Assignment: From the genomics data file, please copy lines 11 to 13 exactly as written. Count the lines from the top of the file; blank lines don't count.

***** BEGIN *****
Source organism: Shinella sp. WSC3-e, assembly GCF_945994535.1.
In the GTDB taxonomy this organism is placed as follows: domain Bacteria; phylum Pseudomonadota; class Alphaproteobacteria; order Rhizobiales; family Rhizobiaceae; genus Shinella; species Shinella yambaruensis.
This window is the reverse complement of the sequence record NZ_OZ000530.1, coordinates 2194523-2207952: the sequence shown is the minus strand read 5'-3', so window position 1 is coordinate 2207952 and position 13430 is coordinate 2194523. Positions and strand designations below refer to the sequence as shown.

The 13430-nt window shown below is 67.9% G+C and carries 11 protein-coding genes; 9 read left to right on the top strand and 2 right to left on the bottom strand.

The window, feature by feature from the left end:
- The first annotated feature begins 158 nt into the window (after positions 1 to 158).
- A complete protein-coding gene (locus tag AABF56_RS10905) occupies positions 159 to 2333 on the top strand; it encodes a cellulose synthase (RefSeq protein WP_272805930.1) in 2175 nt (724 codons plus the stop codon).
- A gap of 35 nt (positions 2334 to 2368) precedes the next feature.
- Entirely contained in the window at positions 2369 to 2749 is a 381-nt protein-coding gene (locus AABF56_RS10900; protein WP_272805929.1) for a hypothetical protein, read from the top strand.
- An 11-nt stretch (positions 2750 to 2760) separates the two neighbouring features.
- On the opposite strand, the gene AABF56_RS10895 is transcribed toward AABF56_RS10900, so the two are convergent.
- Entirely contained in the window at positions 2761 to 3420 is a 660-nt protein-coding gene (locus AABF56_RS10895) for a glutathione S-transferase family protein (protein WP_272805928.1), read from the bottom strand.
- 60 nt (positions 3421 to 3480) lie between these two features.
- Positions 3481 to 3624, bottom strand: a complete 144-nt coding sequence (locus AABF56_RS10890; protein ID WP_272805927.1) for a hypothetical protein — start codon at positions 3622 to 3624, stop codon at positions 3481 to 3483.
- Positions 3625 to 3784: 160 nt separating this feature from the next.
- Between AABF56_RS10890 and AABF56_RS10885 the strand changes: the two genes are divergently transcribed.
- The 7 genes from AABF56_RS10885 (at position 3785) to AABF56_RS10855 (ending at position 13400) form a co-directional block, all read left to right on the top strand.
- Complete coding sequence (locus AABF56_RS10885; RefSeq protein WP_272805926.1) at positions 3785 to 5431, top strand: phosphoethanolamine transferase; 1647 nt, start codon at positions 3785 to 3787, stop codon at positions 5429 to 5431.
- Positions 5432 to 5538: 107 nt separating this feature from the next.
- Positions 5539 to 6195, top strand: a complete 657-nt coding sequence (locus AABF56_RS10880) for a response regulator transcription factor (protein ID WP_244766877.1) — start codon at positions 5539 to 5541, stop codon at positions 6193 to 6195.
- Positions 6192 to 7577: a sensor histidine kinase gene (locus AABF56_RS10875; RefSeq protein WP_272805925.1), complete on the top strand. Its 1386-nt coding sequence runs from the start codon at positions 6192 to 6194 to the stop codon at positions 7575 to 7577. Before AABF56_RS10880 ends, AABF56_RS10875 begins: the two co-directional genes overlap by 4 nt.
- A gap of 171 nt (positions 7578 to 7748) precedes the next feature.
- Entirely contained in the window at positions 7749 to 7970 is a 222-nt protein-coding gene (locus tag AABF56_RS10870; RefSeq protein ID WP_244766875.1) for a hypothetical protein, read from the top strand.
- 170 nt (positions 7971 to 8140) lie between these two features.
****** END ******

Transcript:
- On the opposite strand, the gene AABF56_RS10895 is transcribed toward AABF56_RS10900, so the two are convergent.
- Entirely contained in the window at positions 2761 to 3420 is a 660-nt protein-coding gene (locus AABF56_RS10895) for a glutathione S-transferase family protein (protein WP_272805928.1), read from the bottom strand.
- 60 nt (positions 3421 to 3480) lie between these two features.